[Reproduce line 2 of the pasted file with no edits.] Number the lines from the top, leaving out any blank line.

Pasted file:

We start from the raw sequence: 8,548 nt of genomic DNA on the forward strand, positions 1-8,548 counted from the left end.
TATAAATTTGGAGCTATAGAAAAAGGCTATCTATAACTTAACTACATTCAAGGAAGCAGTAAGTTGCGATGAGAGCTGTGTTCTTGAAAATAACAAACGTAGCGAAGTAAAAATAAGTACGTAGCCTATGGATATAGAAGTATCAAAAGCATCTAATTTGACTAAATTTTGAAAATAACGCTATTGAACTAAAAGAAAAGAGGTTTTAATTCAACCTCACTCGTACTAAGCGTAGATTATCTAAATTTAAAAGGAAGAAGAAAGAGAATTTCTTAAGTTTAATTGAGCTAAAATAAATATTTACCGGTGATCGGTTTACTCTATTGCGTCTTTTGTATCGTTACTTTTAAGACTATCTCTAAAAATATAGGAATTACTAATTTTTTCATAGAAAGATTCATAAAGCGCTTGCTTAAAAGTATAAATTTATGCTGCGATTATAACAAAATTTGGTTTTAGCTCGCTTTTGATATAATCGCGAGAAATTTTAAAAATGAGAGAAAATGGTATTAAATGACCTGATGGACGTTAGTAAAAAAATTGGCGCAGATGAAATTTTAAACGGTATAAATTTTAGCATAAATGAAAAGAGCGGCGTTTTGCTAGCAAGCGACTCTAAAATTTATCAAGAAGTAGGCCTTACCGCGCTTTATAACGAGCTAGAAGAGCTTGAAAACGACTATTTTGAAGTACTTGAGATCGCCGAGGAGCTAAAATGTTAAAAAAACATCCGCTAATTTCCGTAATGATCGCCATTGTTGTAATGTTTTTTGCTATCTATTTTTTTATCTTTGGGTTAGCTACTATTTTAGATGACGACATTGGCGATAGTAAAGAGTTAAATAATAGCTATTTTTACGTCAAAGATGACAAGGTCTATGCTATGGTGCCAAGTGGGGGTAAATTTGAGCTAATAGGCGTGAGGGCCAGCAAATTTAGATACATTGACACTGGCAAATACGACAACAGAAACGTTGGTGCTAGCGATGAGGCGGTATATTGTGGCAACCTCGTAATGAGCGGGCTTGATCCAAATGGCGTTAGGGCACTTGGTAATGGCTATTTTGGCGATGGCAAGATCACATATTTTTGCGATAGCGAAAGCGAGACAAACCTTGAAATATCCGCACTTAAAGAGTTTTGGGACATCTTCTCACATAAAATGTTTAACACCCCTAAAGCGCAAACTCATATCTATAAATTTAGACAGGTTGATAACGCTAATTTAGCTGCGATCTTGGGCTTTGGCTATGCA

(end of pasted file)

TATAAATTTGGAGCTATAGAAAAAGGCTATCTATAACTTAACTACATTCAAGGAAGCAGTAAGTTGCGATGAGAGCTGTGTTCTTGAAAATAACAAACGTAGCGAAGTAAAAATAAGTACGTAGCCTATGGATATAGAAGTATCAAAAGCATCTAATTTGACTAAATTTTGAAAATAACGCTATTGAACTAAAAGAAAAGAGGTTTTAATTCAACCTCACTCGTACTAAGCGTAGATTATCTAAATTTAAAAGGAAGAAGAAAGAGAATTTCTTAAGTTTAATTGAGCTAAAATAAATATTTACCGGTGATCGGTTTACTCTATTGCGTCTTTTGTATCGTTACTTTTAAGACTATCTCTAAAAATATAGGAATTACTAATTTTTTCATAGAAAGATTCATAAAGCGCTTGCTTAAAAGTATAAATTTATGCTGCGATTATAACAAAATTTGGTTTTAGCTCGCTTTTGATATAATCGCGAGAAATTTTAAAAATGAGAGAAAATGGTATTAAATGACCTGATGGACGTTAGTAAAAAAATTGGCGCAGATGAAATTTTAAACGGTATAAATTTTAGCATAAATGAAAAGAGCGGCGTTTTGCTAGCAAGCGACTCTAAAATTTATCAAGAAGTAGGCCTTACCGCGCTTTATAACGAGCTAGAAGAGCTTGAAAACGACTATTTTGAAGTACTTGAGATCGCCGAGGAGCTAAAATGTTAAAAAAACATCCGCTAATTTCCGTAATGATCGCCATTGTTGTAATGTTTTTTGCTATCTATTTTTTTATCTTTGGGTTAGCTACTATTTTAGATGACGACATTGGCGATAGTAAAGAGTTAAATAATAGCTATTTTTACGTCAAAGATGACAAGGTCTATGCTATGGTGCCAAGTGGGGGTAAATTTGAGCTAATAGGCGTGAGGGCCAGCAAATTTAGATACATTGACACTGGCAAATACGACAACAGAAACGTTGGTGCTAGCGATGAGGCGGTATATTGTGGCAACCTCGTAATGAGCGGGCTTGATCCAAATGGCGTTAGGGCACTTGGTAATGGCTATTTTGGCGATGGCAAGATCACATATTTTTGCGATAGCGAAAGCGAGACAAACCTTGAAATATCCGCACTTAAAGAGTTTTGGGACATCTTCTCACATAAAATGTTTAACACCCCTAAAGCGCAAACTCATATCTATAAATTTAGACAGGTTGATAACGCTAATTTAGCTGCGATCTTGGGCTTTGGCTATGCA